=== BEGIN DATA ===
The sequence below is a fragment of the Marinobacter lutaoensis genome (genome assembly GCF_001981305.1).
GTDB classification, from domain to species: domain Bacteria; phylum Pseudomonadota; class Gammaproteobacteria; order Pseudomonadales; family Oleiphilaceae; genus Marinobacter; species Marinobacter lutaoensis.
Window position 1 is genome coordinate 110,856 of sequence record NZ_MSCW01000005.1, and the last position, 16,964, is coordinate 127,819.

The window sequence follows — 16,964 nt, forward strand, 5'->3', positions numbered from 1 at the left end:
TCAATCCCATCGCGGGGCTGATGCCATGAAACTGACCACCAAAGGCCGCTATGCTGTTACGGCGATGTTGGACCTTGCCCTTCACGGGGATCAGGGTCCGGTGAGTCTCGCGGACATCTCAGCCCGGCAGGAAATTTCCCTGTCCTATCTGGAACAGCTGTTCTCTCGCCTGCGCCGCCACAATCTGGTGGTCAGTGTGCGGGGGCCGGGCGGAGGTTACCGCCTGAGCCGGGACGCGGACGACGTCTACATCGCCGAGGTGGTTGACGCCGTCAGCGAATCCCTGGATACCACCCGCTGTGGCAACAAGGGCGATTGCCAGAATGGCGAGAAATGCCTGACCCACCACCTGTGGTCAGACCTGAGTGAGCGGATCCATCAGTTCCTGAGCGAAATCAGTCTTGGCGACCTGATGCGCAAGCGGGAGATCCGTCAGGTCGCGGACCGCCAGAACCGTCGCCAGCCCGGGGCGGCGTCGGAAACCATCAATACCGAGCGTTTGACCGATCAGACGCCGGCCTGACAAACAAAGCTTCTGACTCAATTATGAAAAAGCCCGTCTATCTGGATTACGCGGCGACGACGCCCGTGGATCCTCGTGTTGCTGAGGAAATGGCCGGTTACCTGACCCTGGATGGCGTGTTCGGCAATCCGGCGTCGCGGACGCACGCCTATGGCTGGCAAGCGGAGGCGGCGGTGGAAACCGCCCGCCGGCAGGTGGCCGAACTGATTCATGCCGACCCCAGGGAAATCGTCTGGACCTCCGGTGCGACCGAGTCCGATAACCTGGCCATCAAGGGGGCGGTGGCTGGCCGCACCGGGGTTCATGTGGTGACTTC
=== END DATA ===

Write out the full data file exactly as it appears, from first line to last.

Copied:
The sequence below is a fragment of the Marinobacter lutaoensis genome (genome assembly GCF_001981305.1).
GTDB classification, from domain to species: domain Bacteria; phylum Pseudomonadota; class Gammaproteobacteria; order Pseudomonadales; family Oleiphilaceae; genus Marinobacter; species Marinobacter lutaoensis.
Window position 1 is genome coordinate 110,856 of sequence record NZ_MSCW01000005.1, and the last position, 16,964, is coordinate 127,819.

The window sequence follows — 16,964 nt, forward strand, 5'->3', positions numbered from 1 at the left end:
TCAATCCCATCGCGGGGCTGATGCCATGAAACTGACCACCAAAGGCCGCTATGCTGTTACGGCGATGTTGGACCTTGCCCTTCACGGGGATCAGGGTCCGGTGAGTCTCGCGGACATCTCAGCCCGGCAGGAAATTTCCCTGTCCTATCTGGAACAGCTGTTCTCTCGCCTGCGCCGCCACAATCTGGTGGTCAGTGTGCGGGGGCCGGGCGGAGGTTACCGCCTGAGCCGGGACGCGGACGACGTCTACATCGCCGAGGTGGTTGACGCCGTCAGCGAATCCCTGGATACCACCCGCTGTGGCAACAAGGGCGATTGCCAGAATGGCGAGAAATGCCTGACCCACCACCTGTGGTCAGACCTGAGTGAGCGGATCCATCAGTTCCTGAGCGAAATCAGTCTTGGCGACCTGATGCGCAAGCGGGAGATCCGTCAGGTCGCGGACCGCCAGAACCGTCGCCAGCCCGGGGCGGCGTCGGAAACCATCAATACCGAGCGTTTGACCGATCAGACGCCGGCCTGACAAACAAAGCTTCTGACTCAATTATGAAAAAGCCCGTCTATCTGGATTACGCGGCGACGACGCCCGTGGATCCTCGTGTTGCTGAGGAAATGGCCGGTTACCTGACCCTGGATGGCGTGTTCGGCAATCCGGCGTCGCGGACGCACGCCTATGGCTGGCAAGCGGAGGCGGCGGTGGAAACCGCCCGCCGGCAGGTGGCCGAACTGATTCATGCCGACCCCAGGGAAATCGTCTGGACCTCCGGTGCGACCGAGTCCGATAACCTGGCCATCAAGGGGGCGGTGGCTGGCCGCACCGGGGTTCATGTGGTGACTTC